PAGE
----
Management Considerations

It has also been suggested that there are management considerations for reducing the current number of district offices. It is our collective belief that management problems or issues should be dealt with as management problems. We should not re-invent a structure because Headquarters has issues with management in the field. The Commission should hold the senior managers in the field accountable and responsible for the work of the Commission. If there is a particular management problem, it should be addressed on an individual level. We have not heard of any management considerations that provide a business case for reducing the current number of district offices.

What was true in 2004 is true today. The business case for this plan has simply not been made.

We received numerous letters and e-mails from Senators, Congress members, employees, and other stakeholders telling us that they had serious concerns about the content of the proposal and could not understand the rationale for the decisions that had been made. The proposal was of so much concern that 201 Members of Congress voted to include language on our appropriations bill that would have restricted us from “reduc[ing] the number of full-time officers or employees serving as supervisors, management officials, mediators, examiners, investigators, or attorneys” as part of repositioning. In fact, we just received a letter dated July 6, 2005 signed by 30 Senators opposing the proposal because they believe it will undermine the agency’s ability to serve the public.

A. The Financial Case Has Not Been Made.

First, the plan provides what can only be described as de minimus savings. According to the documents we received, it is anticipated that the plan will save $4.8 million over 8 years. There were reports that the savings were closer to $8 million—but that takes into account a reduction in rent costs that would occur regardless of restructuring. $4.8 million is .2% of our budget for 8 years (assuming $330 million/year for eight years). $4.8 million dollars is less than the estimated cost of the two-year National Contact Center Pilot Program. $600,000 –which is $4.8 million broken down over 8 years -- is less than the amount the Chair wanted to carve out of the FEPA contracts for her own discretionary fund. When I questioned that fund, the money was returned to the FEPA contract. This shows that $600,000 is the amount of money that can appear and disappear in a budget around here without an explanation.

But, in reality, the plan will save us far less than even $600,000 a year. The accounting we received did not include the costs of salary increases for 2 SES level managers who, it is expected, will be in charge of outreach and ADR, or increased travel for Regional Attorneys, District Directors, Administrative Judges, ADR Coordinators, Program Analysts, and State and Local Coordinators. A conservative estimate of these costs would be at least $200,000 a year. It also did not include training for employees who will be placed in new positions or the cost of creating and carrying out the repositioning plan.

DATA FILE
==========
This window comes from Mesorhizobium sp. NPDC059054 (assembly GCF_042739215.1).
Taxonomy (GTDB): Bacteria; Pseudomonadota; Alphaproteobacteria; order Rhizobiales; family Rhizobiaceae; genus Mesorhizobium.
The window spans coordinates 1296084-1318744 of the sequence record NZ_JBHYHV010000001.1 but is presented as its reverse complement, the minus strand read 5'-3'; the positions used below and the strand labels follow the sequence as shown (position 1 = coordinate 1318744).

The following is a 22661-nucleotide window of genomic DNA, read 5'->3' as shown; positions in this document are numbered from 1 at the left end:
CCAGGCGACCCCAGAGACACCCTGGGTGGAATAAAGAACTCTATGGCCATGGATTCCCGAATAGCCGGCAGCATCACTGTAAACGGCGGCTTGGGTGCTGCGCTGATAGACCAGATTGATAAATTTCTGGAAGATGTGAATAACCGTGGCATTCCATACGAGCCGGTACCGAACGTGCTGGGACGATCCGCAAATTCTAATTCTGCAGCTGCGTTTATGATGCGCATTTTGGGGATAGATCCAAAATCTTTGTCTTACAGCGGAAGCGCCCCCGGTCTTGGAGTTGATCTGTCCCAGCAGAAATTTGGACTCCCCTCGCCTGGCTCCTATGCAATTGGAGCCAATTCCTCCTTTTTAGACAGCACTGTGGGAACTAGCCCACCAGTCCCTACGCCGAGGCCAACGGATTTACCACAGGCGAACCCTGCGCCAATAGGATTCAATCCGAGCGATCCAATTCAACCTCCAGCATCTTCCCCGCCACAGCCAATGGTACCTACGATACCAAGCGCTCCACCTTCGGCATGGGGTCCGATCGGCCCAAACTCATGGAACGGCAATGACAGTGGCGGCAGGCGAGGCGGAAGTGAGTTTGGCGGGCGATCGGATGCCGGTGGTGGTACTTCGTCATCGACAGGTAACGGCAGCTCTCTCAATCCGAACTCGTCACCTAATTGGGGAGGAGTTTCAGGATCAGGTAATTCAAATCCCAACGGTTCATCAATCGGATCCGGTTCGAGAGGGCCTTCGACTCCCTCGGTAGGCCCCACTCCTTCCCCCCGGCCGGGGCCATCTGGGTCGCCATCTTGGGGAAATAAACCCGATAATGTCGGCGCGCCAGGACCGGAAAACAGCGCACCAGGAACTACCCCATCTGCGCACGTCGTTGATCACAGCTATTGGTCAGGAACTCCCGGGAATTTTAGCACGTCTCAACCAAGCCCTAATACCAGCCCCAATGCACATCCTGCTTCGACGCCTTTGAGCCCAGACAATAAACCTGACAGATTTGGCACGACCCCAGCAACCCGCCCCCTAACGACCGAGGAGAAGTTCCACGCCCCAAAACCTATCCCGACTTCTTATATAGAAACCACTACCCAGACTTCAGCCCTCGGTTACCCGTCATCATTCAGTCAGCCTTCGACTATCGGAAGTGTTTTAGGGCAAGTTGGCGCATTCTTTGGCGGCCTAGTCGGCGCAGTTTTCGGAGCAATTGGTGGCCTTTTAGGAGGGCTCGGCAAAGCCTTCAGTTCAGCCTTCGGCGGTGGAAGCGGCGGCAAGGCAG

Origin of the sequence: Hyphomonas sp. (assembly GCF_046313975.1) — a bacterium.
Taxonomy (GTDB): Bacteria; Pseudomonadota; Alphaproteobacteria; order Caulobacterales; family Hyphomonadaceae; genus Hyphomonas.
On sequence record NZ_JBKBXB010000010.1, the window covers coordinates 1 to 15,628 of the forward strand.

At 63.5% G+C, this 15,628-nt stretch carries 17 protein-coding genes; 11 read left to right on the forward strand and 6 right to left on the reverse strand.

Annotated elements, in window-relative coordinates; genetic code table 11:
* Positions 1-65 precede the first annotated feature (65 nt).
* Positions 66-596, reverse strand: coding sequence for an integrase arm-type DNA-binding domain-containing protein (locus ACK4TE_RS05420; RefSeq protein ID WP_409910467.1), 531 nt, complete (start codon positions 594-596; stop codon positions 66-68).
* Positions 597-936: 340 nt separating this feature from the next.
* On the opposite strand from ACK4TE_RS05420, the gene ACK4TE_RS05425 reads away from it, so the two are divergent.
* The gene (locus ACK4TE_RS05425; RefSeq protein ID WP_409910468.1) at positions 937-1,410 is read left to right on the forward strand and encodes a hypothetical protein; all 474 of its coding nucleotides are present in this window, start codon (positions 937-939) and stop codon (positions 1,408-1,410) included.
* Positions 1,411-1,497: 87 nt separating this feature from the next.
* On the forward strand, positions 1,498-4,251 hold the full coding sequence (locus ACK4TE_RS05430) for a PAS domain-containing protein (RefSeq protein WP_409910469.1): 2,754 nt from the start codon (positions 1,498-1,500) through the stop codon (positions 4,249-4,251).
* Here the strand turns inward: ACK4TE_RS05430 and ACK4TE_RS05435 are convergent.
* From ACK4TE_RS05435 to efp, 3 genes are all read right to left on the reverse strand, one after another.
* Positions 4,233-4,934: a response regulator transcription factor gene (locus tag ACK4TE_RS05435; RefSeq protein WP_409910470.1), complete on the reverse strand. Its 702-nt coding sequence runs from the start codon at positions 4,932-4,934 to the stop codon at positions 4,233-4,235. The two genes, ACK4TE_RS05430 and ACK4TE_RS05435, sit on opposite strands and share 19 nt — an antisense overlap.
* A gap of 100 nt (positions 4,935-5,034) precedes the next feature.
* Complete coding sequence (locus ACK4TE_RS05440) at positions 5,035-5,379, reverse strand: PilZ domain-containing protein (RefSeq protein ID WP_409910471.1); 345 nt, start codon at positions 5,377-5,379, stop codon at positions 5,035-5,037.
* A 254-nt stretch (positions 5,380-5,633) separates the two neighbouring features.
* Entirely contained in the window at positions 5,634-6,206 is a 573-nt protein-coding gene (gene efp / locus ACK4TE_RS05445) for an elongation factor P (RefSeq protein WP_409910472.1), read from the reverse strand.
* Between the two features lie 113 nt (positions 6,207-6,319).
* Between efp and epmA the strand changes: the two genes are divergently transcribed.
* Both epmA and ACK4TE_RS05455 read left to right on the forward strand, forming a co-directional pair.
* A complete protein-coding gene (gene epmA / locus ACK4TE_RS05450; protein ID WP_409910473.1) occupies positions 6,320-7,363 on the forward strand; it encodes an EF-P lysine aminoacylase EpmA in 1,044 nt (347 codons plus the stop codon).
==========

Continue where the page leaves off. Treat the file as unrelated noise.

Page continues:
Obviously, given the structure of this agency, the place to look for financial and managerial savings would be Headquarters. Although we have been promised a Headquarters’ restructuring plan, any such proposal has yet to be shared with the Commissioners, the public, or employees. Field repositioning would make more sense and probably receive a better reception had it been accompanied by plan that looked to Headquarters for financial and personnel savings first.

B. The Case for Repositioning Based on Charge Intake Numbers Has Not Been Made.

I have been informed that the primary considerations for determining the designation of office levels was based on charge intake and geographic proximity. Reliance on charge intake data is the wrong measure on which to base a restructuring proposal.

Litigation, mediation, outreach, federal sector work, the resolutions of the charges, the office’s ability to manage all of the charges it receives, the quality of the work once the charge is accepted, common industries, existing relationships with FEPAs or community groups, individual performance of current staff—none of these criteria mattered. So, under this plan, we have offices with excellent litigation programs, such as Milwaukee, Baltimore, and Detroit being downgraded (in Milwaukee’s case to an area office, which traditionally does not have a substantive legal presence). Meanwhile, we have offices that have not brought more than a handful of cases maintaining the status of a District Office.

The agency’s reliance solely on the number of charges filed flies in the face of both the NAPA report and common sense. The NAPA report stressed that the agency must look at its human capital and reward its high performing employees. Instead, we are downgrading high performing employees and offices based primarily on one number. In fact, an e-mail I received from a Regional Attorney stated that Regional Attorneys have been assured that the downgrade was “...based solely on geographic location...” and not on “...managerial performance or the effectiveness of any particular litigation program.” In other words, perform well at this agency, and you may lose your job. Perform poorly, and you may not.

The fact that the only number that matters is how many charges walk in the door also sets up a perverse system of incentives for our employees. We are sending the message that from now on, any office that does not want to be downsized or wants to become bigger should take charges from anyone, even if they do not fit the requirements of the statutes we enforce, and dismiss them the next day to increase their apparent workload. We are not sending a message that offices and employees will be rewarded for promptly and courteously responding to a potential charge, effectively counseling charging parties, or conducting thorough investigations. What we care about is the number of charges. These are the wrong messages to be sending to our employees and our stakeholders.

C. The Case for Changing Geographic Jurisdictions Has Not Been Made.